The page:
When it comes to common types of cancer, tongue cancer isn’t one that typically comes to mind. It’s important to be aware of tongue cancer, as it can affect our oral health and ability to eat and speak. While it can cause a frightening head-spin to think about a tongue cancer diagnosis, remember to stay calm, learn the facts about tongue cancer, how to detect it, and understand treatment options.
Tongue Cancer: Symptoms, Detection & Treatment
Tongue cancer is a type of oral cancer that most often occurs in thin, flat squamous cells on the tongue’s surface. But not all cells are the same; the location of cancer in your mouth will likely determine the treatment plan. There are two parts of the tongue: the front two-thirds, which is called the oral tongue, and is what you see when you stick out your tongue. The back third, or base of the tongue, which is near your throat, or pharynx. Cancer that develops here is considered oropharyngeal cancer, or throat cancer, and can potentially be more serious as it may have spread into the lymph nodes in the neck.
Learning how to detect tongue cancer can be a part of your oral health maintenance. If you think you might be experiencing symptoms, set up an appointment with your dental professional immediately.
- A lump on the tongue: It may look like an ulcer, appear grayish-pink to red, and easily bleed if bitten or touched.
- A lump or pain in the neck: You may experience pain or difficulty when swallowing, a sore throat that does not go away, trouble moving the tongue or jaw, or a feeling of a lump in your neck or throat.
- Red, white, or dark patches on the tongue: These may bleed and not go away.
- Mouth numbness
- Voice changes
- Ear pain
While tongue cancer can affect anyone, certain risk factors can potentially make people more susceptible. Heavy alcohol consumption and tobacco use can put you at risk, and it’s shown to appear more often in men over age 40. Further, new research has found that cancers at the tongue base can be associated with human papillomavirus (HPV), which affects prognosis and treatment.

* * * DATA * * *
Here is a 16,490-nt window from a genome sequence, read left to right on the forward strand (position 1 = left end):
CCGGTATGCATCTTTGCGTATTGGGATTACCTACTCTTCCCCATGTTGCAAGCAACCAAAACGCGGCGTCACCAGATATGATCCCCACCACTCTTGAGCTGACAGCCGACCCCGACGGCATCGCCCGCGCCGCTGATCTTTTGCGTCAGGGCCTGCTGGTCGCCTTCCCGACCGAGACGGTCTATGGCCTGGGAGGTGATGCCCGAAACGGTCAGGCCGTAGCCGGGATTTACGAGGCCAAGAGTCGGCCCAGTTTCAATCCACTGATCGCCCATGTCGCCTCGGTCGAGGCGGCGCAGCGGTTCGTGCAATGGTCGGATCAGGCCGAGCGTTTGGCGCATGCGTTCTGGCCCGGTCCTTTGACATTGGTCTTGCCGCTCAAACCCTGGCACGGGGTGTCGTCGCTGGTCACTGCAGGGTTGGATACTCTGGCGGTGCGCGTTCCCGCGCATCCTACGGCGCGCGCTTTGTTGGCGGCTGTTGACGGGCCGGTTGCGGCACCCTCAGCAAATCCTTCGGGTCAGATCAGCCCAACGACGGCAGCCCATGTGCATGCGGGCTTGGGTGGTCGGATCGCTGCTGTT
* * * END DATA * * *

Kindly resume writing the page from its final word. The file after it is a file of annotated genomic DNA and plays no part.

The key to treating any form of cancer is early detection. If you’re experiencing any of these symptoms, especially if they’ve persisted over a few weeks, schedule an appointment with your dental care provider, who will perform an examination. They will likely perform or order a biopsy, where a small amount of tissue is taken from the part of the tongue where cancer is suspected. They will send this tissue to be examined by a pathologist, who will help make the diagnosis.
Your doctor or dentist may also recommend other detection methods, such as an X-ray, MRI, or CT scan, to determine the diagnosis. A CT scan is used to identify the tumor's size, shape, and location and whether the cancer is growing into nearby tissues, including the lymph nodes in the neck or lungs. An MRI is also used to detect whether the cancer has spread and is especially helpful for tumor staging and to determine whether the cancer has spread to other parts of the body. Your doctor may also recommend an endoscopy, which is used to get a closer look down your throat and into your lungs. If your doctor can't determine the cause of your symptoms, he may refer you to an ear, nose, and throat specialist.
The key to treating any form of cancer is finding it early before it spreads. While surgery is the most common treatment for cancers for the tongue, the tumor or mass size will determine the treatment approach and whether or not it has traveled to the neck’s lymph nodes. If your cancer has spread or is more advanced, your doctor may recommend radiation, chemotherapy, or both in addition to surgery.
Any form of cancer deserves the best medical attention to ensure your course of treatment is ideal for you, so if you think you’re experiencing any symptoms, set up an appointment with your oral care professional. Nevertheless, the best way to avoid these tongue cancer symptoms is to live the healthiest life possible. That includes maintaining a great oral health routine, avoiding tobacco use, and being aware of any symptoms.
This article is intended to promote understanding of and knowledge about general oral health topics. It is not intended to be a substitute for professional advice, diagnosis or treatment. Always seek the advice of your dentist or other qualified healthcare provider with any questions you may have regarding a medical condition or treatment.